THIRTY-FIRST SUNDAY IN ORDINARY TIME – Year C – 3rd November 2019

SCRIPTUREREADINGS

Wisdom 11:22-12:2    Psalm 144

II Thessalonians 1:11-2:2     Luke 19:1-10

AT THE SERVICE OF THOSE WHO HAVE LEAST

As you entered the church today, you may have seen posters advertising a service to take place in two weeks’ time, on 17th November, marking the third “World Day of the Poor”.

A few days ago, I joined the team at the Jesuit Refugees Service in Wapping to reflect on the message which Pope Francis has written for this year’s Day of the Poor with the title, “The Hope of the Poor shall not Perish Forever”.  I was very struck by what I read. His is a powerful reflection on the daily experience of so many of our brothers and sisters, in this country and around the world, an experience which he understands not from the vantage point of the privileged, from the “top down”, but from the “bottom up”, from the standpoint of those who have least. I thought I might share with you here some of what I took to be the Pope’s key themes.

The Pope begins by reminding us of those who are poor today: families forced to leave their homeland; victims of many forms of violence, prostitution and the narcotics trade amongst them; the homeless who roam the streets of our cities and unemployed young people victims of short-sighted economic policies. He also mentions orphans, sometimes violently separated from their families for exploitation. As I read this, I found myself asking, “Can it really be that children are treated in this way in our world today?”

Pope Francis then goes on to describe some features of the experience of the poor. They may need to rummage through garbage bins for food and they too may be treated as refuse “without the slightest sense of guilt on the part of those who are complicit in the scandal”. They can be “seen as a threat or simply useless, simply because they are poor”. Governments can devise what he calls a hostile architecture aimed at ridding the streets of their presence. He includes one phrase I found especially telling, it can be that “the poor are not even forgiven their poverty”.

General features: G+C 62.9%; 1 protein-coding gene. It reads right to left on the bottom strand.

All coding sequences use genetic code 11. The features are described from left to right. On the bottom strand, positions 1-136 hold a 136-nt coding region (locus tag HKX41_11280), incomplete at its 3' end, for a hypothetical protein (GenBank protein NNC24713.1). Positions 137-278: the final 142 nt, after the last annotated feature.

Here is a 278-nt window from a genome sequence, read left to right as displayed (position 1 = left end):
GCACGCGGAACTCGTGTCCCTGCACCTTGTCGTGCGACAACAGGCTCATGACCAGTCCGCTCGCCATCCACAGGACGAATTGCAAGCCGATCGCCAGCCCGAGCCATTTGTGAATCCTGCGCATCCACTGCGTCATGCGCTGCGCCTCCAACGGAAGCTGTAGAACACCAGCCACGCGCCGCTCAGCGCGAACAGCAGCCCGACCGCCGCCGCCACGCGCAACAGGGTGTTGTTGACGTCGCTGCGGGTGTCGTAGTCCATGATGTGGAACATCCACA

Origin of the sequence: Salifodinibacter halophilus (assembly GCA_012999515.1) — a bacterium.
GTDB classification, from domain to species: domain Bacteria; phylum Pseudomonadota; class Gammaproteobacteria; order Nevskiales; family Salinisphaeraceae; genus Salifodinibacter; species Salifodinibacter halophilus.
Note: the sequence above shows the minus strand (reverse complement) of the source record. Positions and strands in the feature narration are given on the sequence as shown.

An option for the poor, for “those who are least, those whom society discards” is “a priority that Christ’s followers are called to pursue”. He says that this is crucial for the credibility of the Church today while the service of the poor an authentic form of evangelisation. I was struck by this phrase: “Loving attentiveness is the beginning of true concern” and by the Pope’s belief that the sustained commitment of those who help them can be a real sign of hope for those who have least. The Pope speaks of the “saints next door”, among whom are the many volunteers whom he encourages to persevere in their dedicated service. What can I do to become one such “saint next door”?

Hope is one of the many needs of the poor. The Pope writes of the “suffering and disappointment” they endure and encourages us to go beyond meeting obvious material needs, important though this surely is, and to discover their “inner goodness”. “Certainly, the poor come to us also because we give them food, but what they really need is more than our offer of a warm meal or a sandwich. The poor need our hands, to be lifted up; our hearts, to feel anew the warmth of affection; our presence, to overcome loneliness. In a word, they need love.”

This, of course, is my personal summary. If you can, please do read the Pope’s message in full. It can be found online by putting “Pope Francis Message Day of the Poor” into a search engine on the internet.

We are now in the early stages of the general election campaign. Let us do all we can to ensure that those seeking public office place the needs of the poorest in society, here in the UK and around the world, at the top of their agendas. This brief prayer, adapted from CAFOD’s website, might be one to use in the coming weeks: “Lord God, inspire the leaders among us to uphold the rights of the downtrodden and to serve with fairness, justice and integrity. Amen”